The premier slick-fielding, base-stealing shortstop of his era, "Little Looie" was invaluable spark for the "Go-Go" Sox, winning five Gold Gloves and seven stolen-base titles in his first seven seasons. Replaced fellow Venezuelan Chico Carrasquel in 1956 and won the AL Rookie of the Year Award. He was second in AL MVP voting in 1959 behind teammate Nellie Fox. After five years with the Orioles, Aparicio returned to the Sox in 1968 and won two more Gold Gloves, hitting a career-high .314 at age 36 in 1970. Second on Sox all-time list in stolen bases with 318.
6. Dick Allen (1972-74)
All-Star Games: 3.
Enigmatic slugger breathed life into the South Side in an abbreviated but memorable three-year stint in which he led the majors in slugging (.589) and OPS (.988) and was sixth in batting (.307). Landslide MVP winner in 1972 when he led AL with 37 HRs and 113 RBI and was third in batting (.308, 10 points from the triple crown) as Sox, 22 1/2 out in 1971, were 2 games out with 17 to play. Hit .345 with 1.210 OPS vs. top seven Cy Young Award vote-getters in '72. In 1974 he led the AL with 32 HRs, was seventh with 88 RBIs and 10th in average (.301) despite missing final two weeks with acute disinterest.
5. Joe Jackson (1915-1920)
All-Star Games: NA
"Shoeless Joe" already was a legendary figure with a .375 career average in five seasons with the Cleveland Indians when he was traded to the White Sox at 25 in 1915. He hit .340 in five-plus seasons with the Sox�he's still their all-time leader in career average�winning two pennants and the 1917 World Series. He was still in his prime, hitting .351 with 96 RBI in 1919, then .381 with 121 RBI and an AL-leading 20 triples in 1920, when he was banned from baseball for his part in the Black Sox scandal. Hit .304 in the 1917 Series and .375 with a record 12 hits in the 1919 series.
4. Nellie Fox (1950-63)
Hall of Fame: 1997. All-Star Games: 12.
A mainstay at second base on the Go-Go Sox teams of the 1950s, Fox won the AL MVP award in 1959 when he was fourth in batting (.306), second in doubles (34), drove in 70 runs and won the Gold Glove to spark Sox' first pennant winner since 1919. Hit .375 in the World Series. Singled off Sandy Koufax and scored only run in 1-0 win in Game 5 that kept Sox alive. Hit .300 or better six times and ranked in the top-10 in the AL in average seven times from 1951-59. Second behind Appling in hits (2,470). Struck out 192 times in 8,486 at-bats (1 per 44 at-bats), he was the toughest batter to fan in the AL 11 times.
3. Eddie Collins (pictured left, 1915-26)
Hall of Fame: 1939. All-Star Games: NA
Though more renowned for his days with the Athletics, when he won four pennants and three World Series from 1910-1914, Collins played more seasons (12) with the Sox, hitting .300 or better 10 times, winning two pennants and one World Series. Second behind Joe Jackson on Sox all-time list in career average (.331). Hit .344 or better five times, with a high of .372 on ill-fated 1920 team. Hit .409 in 1917 World Series, the Sox' last title until 2005. Led AL in stolen bases three times. Still the Sox' all-time leader in stolen bases (368) and sacrifice hits (341).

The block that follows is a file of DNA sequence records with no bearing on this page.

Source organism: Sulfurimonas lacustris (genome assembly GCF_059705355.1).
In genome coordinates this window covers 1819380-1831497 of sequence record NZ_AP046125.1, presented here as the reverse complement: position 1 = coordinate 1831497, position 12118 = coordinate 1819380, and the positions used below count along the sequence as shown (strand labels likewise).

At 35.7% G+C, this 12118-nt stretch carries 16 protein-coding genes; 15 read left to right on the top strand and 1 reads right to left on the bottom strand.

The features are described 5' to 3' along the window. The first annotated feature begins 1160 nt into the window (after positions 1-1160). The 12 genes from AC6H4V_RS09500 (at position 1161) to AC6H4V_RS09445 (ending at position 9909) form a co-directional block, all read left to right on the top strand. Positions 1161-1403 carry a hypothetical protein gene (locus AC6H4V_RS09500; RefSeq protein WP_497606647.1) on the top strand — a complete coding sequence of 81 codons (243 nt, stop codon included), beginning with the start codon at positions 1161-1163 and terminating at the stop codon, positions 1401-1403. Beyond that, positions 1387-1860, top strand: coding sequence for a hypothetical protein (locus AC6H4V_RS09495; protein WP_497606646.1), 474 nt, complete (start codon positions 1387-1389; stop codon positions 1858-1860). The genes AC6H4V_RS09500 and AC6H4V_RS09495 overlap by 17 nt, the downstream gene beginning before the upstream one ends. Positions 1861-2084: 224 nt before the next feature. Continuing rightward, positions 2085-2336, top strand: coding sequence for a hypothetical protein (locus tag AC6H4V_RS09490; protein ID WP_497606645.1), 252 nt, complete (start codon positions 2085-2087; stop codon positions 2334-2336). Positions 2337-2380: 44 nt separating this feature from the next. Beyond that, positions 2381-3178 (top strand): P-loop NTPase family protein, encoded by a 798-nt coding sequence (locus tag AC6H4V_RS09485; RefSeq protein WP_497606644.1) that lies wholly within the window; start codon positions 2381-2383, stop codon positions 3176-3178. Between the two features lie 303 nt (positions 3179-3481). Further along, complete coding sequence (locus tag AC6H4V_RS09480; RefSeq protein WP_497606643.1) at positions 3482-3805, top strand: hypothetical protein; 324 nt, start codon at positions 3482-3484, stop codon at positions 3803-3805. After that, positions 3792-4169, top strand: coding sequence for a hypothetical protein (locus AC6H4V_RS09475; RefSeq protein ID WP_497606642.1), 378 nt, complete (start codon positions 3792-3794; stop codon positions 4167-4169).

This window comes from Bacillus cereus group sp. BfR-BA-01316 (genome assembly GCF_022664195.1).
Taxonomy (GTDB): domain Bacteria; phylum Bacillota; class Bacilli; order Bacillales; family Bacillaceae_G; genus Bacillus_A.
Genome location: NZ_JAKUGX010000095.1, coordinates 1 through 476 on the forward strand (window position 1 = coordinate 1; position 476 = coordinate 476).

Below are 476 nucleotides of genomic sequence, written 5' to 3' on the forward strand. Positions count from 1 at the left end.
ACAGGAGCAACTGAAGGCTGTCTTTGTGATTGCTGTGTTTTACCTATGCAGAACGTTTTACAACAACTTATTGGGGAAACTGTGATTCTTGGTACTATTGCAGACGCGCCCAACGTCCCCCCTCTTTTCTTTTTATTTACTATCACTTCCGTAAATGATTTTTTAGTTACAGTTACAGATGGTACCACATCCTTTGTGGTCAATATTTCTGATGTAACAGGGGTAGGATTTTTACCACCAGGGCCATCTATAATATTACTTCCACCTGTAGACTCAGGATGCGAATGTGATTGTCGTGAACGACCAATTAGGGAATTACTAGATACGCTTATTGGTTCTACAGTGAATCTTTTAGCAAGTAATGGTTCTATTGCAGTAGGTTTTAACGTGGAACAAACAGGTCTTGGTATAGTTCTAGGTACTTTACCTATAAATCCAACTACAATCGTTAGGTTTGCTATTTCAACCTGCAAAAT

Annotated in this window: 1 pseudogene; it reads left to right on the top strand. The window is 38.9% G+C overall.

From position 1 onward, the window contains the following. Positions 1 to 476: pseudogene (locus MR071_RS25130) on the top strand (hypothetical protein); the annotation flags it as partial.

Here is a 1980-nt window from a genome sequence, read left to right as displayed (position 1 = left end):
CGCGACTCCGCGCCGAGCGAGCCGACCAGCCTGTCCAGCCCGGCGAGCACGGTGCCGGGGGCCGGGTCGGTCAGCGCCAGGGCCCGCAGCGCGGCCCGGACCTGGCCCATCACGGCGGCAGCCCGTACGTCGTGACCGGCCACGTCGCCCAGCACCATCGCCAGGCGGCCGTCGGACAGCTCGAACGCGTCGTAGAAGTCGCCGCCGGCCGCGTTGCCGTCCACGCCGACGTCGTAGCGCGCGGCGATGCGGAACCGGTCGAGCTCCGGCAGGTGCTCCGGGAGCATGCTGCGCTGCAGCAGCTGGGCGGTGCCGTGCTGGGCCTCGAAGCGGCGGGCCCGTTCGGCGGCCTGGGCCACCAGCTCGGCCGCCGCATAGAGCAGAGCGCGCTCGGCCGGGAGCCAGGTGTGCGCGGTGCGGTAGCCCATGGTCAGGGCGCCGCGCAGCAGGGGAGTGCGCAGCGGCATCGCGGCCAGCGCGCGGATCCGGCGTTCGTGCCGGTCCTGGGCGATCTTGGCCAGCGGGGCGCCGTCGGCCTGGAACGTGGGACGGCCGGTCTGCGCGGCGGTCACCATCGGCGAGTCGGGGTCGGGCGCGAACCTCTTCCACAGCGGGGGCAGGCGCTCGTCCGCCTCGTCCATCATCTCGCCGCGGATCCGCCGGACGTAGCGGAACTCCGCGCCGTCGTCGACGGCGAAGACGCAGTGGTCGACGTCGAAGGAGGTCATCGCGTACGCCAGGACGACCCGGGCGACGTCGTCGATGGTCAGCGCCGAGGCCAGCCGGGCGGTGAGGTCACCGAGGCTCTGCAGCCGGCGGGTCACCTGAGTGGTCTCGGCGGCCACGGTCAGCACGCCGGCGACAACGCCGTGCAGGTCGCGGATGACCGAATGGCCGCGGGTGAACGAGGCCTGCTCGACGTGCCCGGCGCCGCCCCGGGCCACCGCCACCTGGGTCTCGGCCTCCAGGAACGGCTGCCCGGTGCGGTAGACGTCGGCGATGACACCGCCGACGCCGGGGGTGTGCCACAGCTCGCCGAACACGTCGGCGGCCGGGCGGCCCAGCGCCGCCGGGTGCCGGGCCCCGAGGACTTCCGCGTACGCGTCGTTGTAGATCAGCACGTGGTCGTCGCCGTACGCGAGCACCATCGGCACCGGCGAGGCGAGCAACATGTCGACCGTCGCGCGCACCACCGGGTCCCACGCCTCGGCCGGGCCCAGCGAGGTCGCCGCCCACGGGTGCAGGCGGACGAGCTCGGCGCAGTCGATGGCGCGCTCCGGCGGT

2. Luke Appling (1930-50)
Hall of Fame: 1964. All-Star Games: 7.
The Sox all-time leader in hits (2,749) and second in RBI (1,116) and runs scored (1,319), Old Aches and Pains was one of the best hitting shortstops in baseball history. Nearly 50 years after his final game, he still ranks fourth among shortstops in career hits, second in OBP (.399), seventh in average (.310) and eighth in RBI. Won the AL batting title in 1936, when he hit .388 (still the best ever for a shortstop), had 128 RBI (the most ever for a shortstop at the time) and was runner-up to Lou Gehrig for the MVP award. Also won the batting title in 1943 (.328), and again was MVP runner-up. Hit .300 or better in 13 of his 15 full seasons.
1. Frank Thomas (1990-2005)
All-Star Games: 5.
One of the greatest hitters in baseball history whose standing among the best of his time is only enhanced as a "clean" hitter in the steroid era. Sox' all-time leader in home runs (448), RBIs (1,465), runs scored (1,327), doubles (447), on-base percentage (.427) and slugging percentage (.568). Also ninth in batting average (.307). AL MVP in 1994 and 1995, second in 2000 to steroid-user Jason Giambi and third in 1991 and 1997. In his first 10 full seasons, Thomas averaged .320, 33 HRs, 115 RBIs, a .439 OBP and .604 SLG. Played small but key role in 2005 prior to season-ending injury, with 11 HRs, 21 RBIs in 72 at-bats in 24-9 stretch that increased Sox' lead from 3 1/2 to 10 1/2 games en route to their first World Series title in 88 years.